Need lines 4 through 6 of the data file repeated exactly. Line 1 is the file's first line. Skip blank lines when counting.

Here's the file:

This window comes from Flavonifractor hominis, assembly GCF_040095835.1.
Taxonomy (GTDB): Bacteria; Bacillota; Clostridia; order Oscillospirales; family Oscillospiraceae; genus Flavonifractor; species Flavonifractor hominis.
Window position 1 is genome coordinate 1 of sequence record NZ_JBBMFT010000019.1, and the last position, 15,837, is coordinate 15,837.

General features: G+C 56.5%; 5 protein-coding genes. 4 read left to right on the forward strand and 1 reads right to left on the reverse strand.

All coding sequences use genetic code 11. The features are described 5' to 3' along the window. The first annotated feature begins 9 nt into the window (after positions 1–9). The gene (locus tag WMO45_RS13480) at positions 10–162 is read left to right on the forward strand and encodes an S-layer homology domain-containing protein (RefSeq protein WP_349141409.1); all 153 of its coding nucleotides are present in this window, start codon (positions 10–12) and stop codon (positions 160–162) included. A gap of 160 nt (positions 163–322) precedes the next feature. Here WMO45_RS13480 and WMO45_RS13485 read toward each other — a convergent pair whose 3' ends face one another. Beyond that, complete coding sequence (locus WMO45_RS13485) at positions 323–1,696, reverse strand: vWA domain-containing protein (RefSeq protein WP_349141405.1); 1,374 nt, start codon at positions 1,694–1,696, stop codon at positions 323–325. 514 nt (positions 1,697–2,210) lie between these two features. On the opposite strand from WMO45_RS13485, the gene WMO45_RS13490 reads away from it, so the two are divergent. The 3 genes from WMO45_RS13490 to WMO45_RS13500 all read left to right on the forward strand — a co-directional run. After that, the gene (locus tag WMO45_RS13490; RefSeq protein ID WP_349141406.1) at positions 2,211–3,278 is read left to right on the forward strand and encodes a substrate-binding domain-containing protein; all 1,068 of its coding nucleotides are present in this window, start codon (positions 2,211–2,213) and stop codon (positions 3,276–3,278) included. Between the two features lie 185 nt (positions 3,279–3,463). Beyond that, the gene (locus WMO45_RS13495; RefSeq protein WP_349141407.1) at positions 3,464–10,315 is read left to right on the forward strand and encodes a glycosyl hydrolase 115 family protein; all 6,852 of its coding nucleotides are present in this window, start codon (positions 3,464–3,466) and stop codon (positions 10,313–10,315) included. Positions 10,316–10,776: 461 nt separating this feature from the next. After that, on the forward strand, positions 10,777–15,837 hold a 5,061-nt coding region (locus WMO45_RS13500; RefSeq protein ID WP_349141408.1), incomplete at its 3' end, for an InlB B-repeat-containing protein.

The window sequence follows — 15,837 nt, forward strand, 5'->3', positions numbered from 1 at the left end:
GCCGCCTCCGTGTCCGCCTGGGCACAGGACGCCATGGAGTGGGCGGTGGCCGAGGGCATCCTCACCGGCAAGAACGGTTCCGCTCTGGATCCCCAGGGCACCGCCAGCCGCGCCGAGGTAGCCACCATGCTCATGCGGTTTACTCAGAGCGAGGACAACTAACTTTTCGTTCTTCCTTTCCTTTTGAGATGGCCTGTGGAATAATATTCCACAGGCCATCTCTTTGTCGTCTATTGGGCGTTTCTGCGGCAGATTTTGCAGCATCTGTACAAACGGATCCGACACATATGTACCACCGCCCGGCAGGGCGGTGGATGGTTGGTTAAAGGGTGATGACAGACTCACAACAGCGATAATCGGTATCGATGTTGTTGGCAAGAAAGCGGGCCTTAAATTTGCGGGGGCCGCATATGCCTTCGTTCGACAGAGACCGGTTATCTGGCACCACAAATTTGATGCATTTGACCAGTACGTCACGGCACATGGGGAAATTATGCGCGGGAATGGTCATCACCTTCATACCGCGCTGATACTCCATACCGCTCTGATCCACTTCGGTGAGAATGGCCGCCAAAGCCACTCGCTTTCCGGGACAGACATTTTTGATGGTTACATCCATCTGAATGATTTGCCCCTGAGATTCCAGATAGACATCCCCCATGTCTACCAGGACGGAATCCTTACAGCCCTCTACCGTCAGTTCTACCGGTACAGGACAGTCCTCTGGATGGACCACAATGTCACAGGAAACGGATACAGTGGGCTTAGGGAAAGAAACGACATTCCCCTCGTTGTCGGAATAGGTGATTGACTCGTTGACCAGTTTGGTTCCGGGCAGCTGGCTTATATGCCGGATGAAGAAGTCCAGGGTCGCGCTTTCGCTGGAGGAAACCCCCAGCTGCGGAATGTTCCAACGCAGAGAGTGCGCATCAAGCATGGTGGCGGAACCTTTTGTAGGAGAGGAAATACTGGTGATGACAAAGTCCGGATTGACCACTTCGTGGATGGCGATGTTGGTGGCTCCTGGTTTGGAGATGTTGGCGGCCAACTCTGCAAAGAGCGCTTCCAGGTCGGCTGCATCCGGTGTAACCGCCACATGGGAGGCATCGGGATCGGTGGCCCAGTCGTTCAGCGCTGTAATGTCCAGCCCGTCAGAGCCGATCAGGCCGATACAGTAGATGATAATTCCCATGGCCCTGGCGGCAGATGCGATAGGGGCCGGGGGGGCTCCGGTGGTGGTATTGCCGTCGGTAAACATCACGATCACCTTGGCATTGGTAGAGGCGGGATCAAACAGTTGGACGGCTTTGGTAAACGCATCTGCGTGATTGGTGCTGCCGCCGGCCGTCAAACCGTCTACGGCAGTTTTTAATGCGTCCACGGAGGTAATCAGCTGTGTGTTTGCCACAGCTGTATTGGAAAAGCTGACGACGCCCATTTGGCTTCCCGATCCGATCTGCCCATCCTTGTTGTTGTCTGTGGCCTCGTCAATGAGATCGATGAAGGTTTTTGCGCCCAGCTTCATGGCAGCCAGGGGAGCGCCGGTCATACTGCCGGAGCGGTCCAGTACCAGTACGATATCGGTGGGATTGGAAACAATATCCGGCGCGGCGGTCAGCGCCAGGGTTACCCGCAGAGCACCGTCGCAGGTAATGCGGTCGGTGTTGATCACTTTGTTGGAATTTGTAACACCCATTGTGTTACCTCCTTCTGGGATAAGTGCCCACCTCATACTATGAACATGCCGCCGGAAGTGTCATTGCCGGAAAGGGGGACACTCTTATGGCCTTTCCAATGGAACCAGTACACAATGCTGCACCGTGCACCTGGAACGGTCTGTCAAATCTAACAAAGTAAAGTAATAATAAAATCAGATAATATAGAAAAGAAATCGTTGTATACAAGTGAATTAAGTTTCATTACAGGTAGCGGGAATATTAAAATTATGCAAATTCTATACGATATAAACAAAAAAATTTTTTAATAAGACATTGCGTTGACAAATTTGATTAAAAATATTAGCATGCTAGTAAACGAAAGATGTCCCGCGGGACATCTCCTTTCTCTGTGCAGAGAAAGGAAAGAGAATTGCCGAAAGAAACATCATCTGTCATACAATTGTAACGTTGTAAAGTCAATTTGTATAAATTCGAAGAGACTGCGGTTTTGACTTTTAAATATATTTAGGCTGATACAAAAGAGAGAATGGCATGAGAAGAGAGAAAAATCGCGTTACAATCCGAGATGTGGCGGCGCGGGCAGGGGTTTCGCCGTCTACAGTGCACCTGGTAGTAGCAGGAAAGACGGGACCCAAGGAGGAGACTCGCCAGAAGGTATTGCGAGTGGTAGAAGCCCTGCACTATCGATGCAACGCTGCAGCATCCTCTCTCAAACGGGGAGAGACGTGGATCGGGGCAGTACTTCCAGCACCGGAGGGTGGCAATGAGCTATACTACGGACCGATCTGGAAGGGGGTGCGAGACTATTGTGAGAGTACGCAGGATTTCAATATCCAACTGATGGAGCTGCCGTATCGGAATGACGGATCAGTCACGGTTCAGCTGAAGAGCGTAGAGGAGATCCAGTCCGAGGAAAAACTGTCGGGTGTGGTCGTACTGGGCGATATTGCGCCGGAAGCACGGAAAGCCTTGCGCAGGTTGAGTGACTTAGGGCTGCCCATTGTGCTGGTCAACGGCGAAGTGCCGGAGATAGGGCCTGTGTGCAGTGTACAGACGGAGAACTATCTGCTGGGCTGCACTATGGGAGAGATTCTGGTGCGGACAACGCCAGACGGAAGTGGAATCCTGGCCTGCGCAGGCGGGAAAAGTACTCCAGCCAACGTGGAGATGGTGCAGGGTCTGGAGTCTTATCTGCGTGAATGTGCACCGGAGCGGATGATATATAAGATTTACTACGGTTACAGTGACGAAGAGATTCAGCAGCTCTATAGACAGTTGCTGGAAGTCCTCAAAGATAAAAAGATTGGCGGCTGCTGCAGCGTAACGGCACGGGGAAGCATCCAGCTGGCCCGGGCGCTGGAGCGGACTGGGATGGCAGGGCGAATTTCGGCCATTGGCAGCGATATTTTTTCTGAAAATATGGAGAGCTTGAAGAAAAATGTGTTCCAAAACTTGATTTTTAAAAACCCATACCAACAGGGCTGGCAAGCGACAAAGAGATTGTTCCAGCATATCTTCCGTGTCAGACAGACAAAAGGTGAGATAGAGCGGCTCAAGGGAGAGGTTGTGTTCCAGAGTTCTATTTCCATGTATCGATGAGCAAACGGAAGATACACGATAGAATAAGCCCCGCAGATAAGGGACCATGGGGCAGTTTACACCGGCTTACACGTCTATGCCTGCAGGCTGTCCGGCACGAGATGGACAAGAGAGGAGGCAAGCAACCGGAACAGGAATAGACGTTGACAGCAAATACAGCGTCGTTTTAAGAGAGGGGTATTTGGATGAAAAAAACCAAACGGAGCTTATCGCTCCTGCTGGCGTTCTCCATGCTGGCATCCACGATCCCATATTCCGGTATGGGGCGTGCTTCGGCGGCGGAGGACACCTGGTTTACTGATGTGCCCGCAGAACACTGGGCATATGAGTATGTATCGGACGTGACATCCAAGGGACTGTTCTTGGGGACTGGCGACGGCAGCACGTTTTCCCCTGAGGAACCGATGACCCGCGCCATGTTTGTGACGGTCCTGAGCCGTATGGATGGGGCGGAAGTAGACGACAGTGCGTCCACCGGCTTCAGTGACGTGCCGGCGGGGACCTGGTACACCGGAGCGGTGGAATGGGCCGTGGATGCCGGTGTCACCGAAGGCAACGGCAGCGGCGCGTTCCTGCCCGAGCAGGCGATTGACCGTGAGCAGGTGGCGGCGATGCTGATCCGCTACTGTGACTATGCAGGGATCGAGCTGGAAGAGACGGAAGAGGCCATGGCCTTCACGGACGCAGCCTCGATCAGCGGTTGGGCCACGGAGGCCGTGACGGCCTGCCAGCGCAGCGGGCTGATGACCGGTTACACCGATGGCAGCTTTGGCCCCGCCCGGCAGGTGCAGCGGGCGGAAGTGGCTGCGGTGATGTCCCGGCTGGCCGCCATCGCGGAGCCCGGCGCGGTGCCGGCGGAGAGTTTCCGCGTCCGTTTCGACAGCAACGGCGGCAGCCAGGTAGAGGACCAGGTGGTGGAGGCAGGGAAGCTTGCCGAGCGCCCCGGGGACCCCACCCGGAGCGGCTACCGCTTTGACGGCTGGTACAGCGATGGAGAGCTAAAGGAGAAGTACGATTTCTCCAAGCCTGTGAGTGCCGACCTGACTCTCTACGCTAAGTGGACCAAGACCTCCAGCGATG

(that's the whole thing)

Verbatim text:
General features: G+C 56.5%; 5 protein-coding genes. 4 read left to right on the forward strand and 1 reads right to left on the reverse strand.

All coding sequences use genetic code 11. The features are described 5' to 3' along the window. The first annotated feature begins 9 nt into the window (after positions 1–9). The gene (locus tag WMO45_RS13480) at positions 10–162 is read left to right on the forward strand and encodes an S-layer homology domain-containing protein (RefSeq protein WP_349141409.1); all 153 of its coding nucleotides are present in this window, start codon (positions 10–12) and stop codon (positions 160–162) included. A gap of 160 nt (positions 163–322) precedes the next feature. Here WMO45_RS13480 and WMO45_RS13485 read toward each other — a convergent pair whose 3' ends face one another. Beyond that, complete coding sequence (locus WMO45_RS13485) at positions 323–1,696, reverse strand: vWA domain-containing protein (RefSeq protein WP_349141405.1); 1,374 nt, start codon at positions 1,694–1,696, stop codon at positions 323–325. 514 nt (positions 1,697–2,210) lie between these two features. On the opposite strand from WMO45_RS13485, the gene WMO45_RS13490 reads away from it, so the two are divergent. The 3 genes from WMO45_RS13490 to WMO45_RS13500 all read left to right on the forward strand — a co-directional run. After that, the gene (locus tag WMO45_RS13490; RefSeq protein ID WP_349141406.1) at positions 2,211–3,278 is read left to right on the forward strand and encodes a substrate-binding domain-containing protein; all 1,068 of its coding nucleotides are present in this window, start codon (positions 2,211–2,213) and stop codon (positions 3,276–3,278) included. Between the two features lie 185 nt (positions 3,279–3,463). Beyond that, the gene (locus WMO45_RS13495; RefSeq protein WP_349141407.1) at positions 3,464–10,315 is read left to right on the forward strand and encodes a glycosyl hydrolase 115 family protein; all 6,852 of its coding nucleotides are present in this window, start codon (positions 3,464–3,466) and stop codon (positions 10,313–10,315) included. Positions 10,316–10,776: 461 nt separating this feature from the next. After that, on the forward strand, positions 10,777–15,837 hold a 5,061-nt coding region (locus WMO45_RS13500; RefSeq protein ID WP_349141408.1), incomplete at its 3' end, for an InlB B-repeat-containing protein.

The window sequence follows — 15,837 nt, forward strand, 5'->3', positions numbered from 1 at the left end: